We have addressed many of these limitations in the present study. The subjects had normal glucose intolerance and were of normal weight. The absence of obesity and hyperglycemia removes two important confounders that can affect insulin action. We also measured serum and urine chromium levels to confirm compliance and also to assess effects of chromium levels on the measured parameters. We used the euglycemic hyperinsulinemic clamp rather than surrogate measures to assess insulin action before and after therapy. We also used chromium picolinate at a dose that previously had been reported to improve insulin resistance.
We did not observe an increase in insulin sensitivity in the treatment group, but observed a decrease in insulin sensitivity only in subjects who had high levels of serum or spot urinary chromium levels. Generally, the absorption of chromium picolinate has reported to be very low in the range of 2.8 ±1.14% (SD) but there is significant individual variation with peak urinary excretion varying 5 fold after acute dosing
]. Distribution studies with labeled chromium also suggest that trivalent chromium is stored in the body principally in the liver and also in kidneys, spleen and muscle
] and it is possible that the impact of chromium therapy may only become apparent in studies lasting several months.
In order to further explore the mechanism by which chromium picolinate induces insulin resistance, we used a human insulin signaling pathway PCR array to examine the expression of genes in skeletal muscle before and after chromium therapy. We were unable to demonstrate any changes in gene expression with therapy in 4 subjects who became insulin resistant with therapy. The expression array examines only the genes coding for proteins that have been directly implicated in, or affected by, insulin signaling. It is of course possible that chromium therapy affects the expression of other genes that were not studied; or that chromium affects muscle insulin signaling at the level of protein function, without an impact on expression of insulin-sensitive genes, through actions that may or may not originate in skeletal muscle. Proposed targets for chromium action include membrane phosphotyrosine phosphatase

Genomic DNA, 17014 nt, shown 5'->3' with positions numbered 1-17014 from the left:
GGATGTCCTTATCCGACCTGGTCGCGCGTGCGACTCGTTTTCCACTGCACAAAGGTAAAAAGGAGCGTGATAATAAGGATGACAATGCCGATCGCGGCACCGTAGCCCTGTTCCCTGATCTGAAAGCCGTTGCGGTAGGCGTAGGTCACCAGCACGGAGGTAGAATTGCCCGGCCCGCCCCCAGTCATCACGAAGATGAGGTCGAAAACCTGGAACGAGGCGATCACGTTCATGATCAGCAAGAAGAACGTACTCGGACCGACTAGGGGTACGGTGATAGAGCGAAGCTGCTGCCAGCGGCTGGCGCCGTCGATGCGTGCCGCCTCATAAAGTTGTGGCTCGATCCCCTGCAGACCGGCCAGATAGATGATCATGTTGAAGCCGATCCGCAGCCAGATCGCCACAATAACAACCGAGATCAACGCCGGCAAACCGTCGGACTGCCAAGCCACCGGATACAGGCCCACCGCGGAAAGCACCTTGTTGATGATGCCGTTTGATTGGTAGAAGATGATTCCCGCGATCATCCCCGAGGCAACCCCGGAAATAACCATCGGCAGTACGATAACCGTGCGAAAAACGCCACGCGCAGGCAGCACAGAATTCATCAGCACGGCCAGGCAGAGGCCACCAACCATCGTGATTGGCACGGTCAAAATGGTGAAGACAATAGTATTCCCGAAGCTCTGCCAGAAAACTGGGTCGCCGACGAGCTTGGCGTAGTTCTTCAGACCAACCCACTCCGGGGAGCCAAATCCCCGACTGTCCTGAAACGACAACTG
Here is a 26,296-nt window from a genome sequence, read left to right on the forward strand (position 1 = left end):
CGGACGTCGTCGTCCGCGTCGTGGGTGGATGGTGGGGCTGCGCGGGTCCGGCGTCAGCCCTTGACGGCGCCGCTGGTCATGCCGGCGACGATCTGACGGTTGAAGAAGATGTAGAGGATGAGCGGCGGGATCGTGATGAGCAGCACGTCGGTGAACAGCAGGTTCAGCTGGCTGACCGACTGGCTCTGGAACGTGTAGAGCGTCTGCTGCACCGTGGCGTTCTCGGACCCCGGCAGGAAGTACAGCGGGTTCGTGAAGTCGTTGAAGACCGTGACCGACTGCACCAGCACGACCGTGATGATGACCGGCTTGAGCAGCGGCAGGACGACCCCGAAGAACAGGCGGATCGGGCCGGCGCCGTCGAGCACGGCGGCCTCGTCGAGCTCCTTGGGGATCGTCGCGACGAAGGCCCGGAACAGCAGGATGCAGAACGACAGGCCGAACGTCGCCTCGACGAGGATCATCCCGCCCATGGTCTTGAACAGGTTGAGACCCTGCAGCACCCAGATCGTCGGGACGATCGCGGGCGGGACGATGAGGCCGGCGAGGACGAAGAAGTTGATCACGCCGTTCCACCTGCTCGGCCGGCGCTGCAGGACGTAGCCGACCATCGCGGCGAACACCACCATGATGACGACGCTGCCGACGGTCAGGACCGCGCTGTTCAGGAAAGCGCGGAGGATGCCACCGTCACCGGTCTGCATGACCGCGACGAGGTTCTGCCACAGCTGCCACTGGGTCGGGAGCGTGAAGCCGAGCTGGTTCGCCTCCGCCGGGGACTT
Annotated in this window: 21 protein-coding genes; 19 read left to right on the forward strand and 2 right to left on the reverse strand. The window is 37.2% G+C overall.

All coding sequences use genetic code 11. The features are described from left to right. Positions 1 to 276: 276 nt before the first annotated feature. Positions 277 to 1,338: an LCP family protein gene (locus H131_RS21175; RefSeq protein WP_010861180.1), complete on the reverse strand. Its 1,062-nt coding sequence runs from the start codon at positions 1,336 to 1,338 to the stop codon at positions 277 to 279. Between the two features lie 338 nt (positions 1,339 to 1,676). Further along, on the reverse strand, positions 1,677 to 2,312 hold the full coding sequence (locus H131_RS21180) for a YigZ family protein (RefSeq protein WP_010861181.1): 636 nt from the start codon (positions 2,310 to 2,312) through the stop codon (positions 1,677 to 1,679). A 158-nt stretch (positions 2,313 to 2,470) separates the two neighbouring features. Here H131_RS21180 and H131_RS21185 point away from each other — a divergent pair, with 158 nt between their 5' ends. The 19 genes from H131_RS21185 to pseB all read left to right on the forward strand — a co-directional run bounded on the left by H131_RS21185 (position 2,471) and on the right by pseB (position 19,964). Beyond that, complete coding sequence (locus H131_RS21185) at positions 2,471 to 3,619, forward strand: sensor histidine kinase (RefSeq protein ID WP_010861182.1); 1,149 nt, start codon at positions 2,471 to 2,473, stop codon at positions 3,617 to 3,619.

], insulin receptor tyrosine kinase
], protein-tyrosine phosphatase 1B
Some additional limitations of our study need to be discussed. The original study was designed to evaluate group differences (placebo vs. chromium therapy) and not powered to examine subgroups (serum chromium levels). The results therefore should be viewed with some caution and need to be replicated. We restricted our recruitment to normoglycemic and non-obese subjects and it remains possible that people with glucose intolerance or frank diabetes may respond differently, due to effects of chromium on insulin secretion or glucose toxicity. Our subjects were healthy eating a normal diet and so were not chromium deficient. It is quite possible as noted in the case reports of short bowel syndrome patients on TPN in the 1970’s that extreme chromium deficiency causes defects in insulin secretion and/or action. The concept that extreme deficiency or excess of an agent can have the same clinical effect is not without precedence. Both magnesium deficiency and excess inhibits parathyroid hormone secretion resulting in hypocalcemia; and the hypocalcemia due to deficiency is corrected by magnesium supplements.